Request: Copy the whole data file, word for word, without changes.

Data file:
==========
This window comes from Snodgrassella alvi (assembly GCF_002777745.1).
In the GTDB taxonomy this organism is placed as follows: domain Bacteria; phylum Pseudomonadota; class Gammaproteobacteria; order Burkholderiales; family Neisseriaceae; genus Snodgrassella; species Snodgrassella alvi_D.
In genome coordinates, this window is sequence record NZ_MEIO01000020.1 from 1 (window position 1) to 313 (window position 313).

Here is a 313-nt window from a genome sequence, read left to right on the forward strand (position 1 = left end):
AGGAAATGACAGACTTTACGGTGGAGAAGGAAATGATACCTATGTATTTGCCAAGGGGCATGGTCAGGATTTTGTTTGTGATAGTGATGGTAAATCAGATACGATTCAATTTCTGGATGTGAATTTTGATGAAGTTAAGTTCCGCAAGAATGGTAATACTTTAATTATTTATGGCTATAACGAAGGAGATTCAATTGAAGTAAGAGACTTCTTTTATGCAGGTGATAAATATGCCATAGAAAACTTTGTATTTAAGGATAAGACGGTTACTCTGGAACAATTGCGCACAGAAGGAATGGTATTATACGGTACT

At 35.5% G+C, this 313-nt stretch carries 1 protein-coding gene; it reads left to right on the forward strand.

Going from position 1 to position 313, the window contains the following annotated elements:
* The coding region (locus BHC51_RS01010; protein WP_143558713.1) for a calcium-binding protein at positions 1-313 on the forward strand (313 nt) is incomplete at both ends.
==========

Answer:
This window comes from Snodgrassella alvi (assembly GCF_002777745.1).
In the GTDB taxonomy this organism is placed as follows: domain Bacteria; phylum Pseudomonadota; class Gammaproteobacteria; order Burkholderiales; family Neisseriaceae; genus Snodgrassella; species Snodgrassella alvi_D.
In genome coordinates, this window is sequence record NZ_MEIO01000020.1 from 1 (window position 1) to 313 (window position 313).

Here is a 313-nt window from a genome sequence, read left to right on the forward strand (position 1 = left end):
AGGAAATGACAGACTTTACGGTGGAGAAGGAAATGATACCTATGTATTTGCCAAGGGGCATGGTCAGGATTTTGTTTGTGATAGTGATGGTAAATCAGATACGATTCAATTTCTGGATGTGAATTTTGATGAAGTTAAGTTCCGCAAGAATGGTAATACTTTAATTATTTATGGCTATAACGAAGGAGATTCAATTGAAGTAAGAGACTTCTTTTATGCAGGTGATAAATATGCCATAGAAAACTTTGTATTTAAGGATAAGACGGTTACTCTGGAACAATTGCGCACAGAAGGAATGGTATTATACGGTACT

At 35.5% G+C, this 313-nt stretch carries 1 protein-coding gene; it reads left to right on the forward strand.

Going from position 1 to position 313, the window contains the following annotated elements:
* The coding region (locus BHC51_RS01010; protein WP_143558713.1) for a calcium-binding protein at positions 1-313 on the forward strand (313 nt) is incomplete at both ends.